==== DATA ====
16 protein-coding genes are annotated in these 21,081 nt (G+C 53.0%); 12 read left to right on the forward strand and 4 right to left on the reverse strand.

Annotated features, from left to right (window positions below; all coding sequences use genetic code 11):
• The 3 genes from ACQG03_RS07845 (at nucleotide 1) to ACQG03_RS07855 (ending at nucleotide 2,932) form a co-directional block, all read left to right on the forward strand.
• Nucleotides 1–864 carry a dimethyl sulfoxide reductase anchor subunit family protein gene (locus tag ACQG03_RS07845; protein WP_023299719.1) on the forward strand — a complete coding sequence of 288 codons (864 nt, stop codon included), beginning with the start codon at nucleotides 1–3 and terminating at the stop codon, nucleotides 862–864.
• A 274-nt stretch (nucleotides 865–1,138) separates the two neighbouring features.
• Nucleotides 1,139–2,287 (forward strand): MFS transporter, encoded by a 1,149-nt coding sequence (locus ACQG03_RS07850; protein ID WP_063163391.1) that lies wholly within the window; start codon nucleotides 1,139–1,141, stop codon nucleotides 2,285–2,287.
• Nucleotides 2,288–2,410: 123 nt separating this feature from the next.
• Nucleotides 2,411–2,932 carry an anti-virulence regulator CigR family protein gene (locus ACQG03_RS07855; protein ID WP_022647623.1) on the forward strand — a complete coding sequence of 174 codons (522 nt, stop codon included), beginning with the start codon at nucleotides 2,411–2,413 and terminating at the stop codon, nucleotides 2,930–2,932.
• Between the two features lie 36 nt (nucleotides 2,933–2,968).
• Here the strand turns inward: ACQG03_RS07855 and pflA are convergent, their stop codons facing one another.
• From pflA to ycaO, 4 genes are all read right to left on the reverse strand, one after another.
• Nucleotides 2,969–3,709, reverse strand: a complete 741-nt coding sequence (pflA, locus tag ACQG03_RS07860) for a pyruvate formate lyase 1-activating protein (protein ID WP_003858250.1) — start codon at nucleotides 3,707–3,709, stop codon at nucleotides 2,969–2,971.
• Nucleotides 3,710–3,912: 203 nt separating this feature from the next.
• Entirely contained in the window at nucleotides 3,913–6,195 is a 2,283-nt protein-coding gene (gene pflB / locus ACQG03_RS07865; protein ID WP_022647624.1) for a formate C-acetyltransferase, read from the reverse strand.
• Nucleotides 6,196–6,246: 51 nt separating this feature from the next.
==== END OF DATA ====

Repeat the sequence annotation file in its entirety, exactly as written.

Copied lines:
16 protein-coding genes are annotated in these 21,081 nt (G+C 53.0%); 12 read left to right on the forward strand and 4 right to left on the reverse strand.

Annotated features, from left to right (window positions below; all coding sequences use genetic code 11):
• The 3 genes from ACQG03_RS07845 (at nucleotide 1) to ACQG03_RS07855 (ending at nucleotide 2,932) form a co-directional block, all read left to right on the forward strand.
• Nucleotides 1–864 carry a dimethyl sulfoxide reductase anchor subunit family protein gene (locus tag ACQG03_RS07845; protein WP_023299719.1) on the forward strand — a complete coding sequence of 288 codons (864 nt, stop codon included), beginning with the start codon at nucleotides 1–3 and terminating at the stop codon, nucleotides 862–864.
• A 274-nt stretch (nucleotides 865–1,138) separates the two neighbouring features.
• Nucleotides 1,139–2,287 (forward strand): MFS transporter, encoded by a 1,149-nt coding sequence (locus ACQG03_RS07850; protein ID WP_063163391.1) that lies wholly within the window; start codon nucleotides 1,139–1,141, stop codon nucleotides 2,285–2,287.
• Nucleotides 2,288–2,410: 123 nt separating this feature from the next.
• Nucleotides 2,411–2,932 carry an anti-virulence regulator CigR family protein gene (locus ACQG03_RS07855; protein ID WP_022647623.1) on the forward strand — a complete coding sequence of 174 codons (522 nt, stop codon included), beginning with the start codon at nucleotides 2,411–2,413 and terminating at the stop codon, nucleotides 2,930–2,932.
• Between the two features lie 36 nt (nucleotides 2,933–2,968).
• Here the strand turns inward: ACQG03_RS07855 and pflA are convergent, their stop codons facing one another.
• From pflA to ycaO, 4 genes are all read right to left on the reverse strand, one after another.
• Nucleotides 2,969–3,709, reverse strand: a complete 741-nt coding sequence (pflA, locus tag ACQG03_RS07860) for a pyruvate formate lyase 1-activating protein (protein ID WP_003858250.1) — start codon at nucleotides 3,707–3,709, stop codon at nucleotides 2,969–2,971.
• Nucleotides 3,710–3,912: 203 nt separating this feature from the next.
• Entirely contained in the window at nucleotides 3,913–6,195 is a 2,283-nt protein-coding gene (gene pflB / locus ACQG03_RS07865; protein ID WP_022647624.1) for a formate C-acetyltransferase, read from the reverse strand.
• Nucleotides 6,196–6,246: 51 nt separating this feature from the next.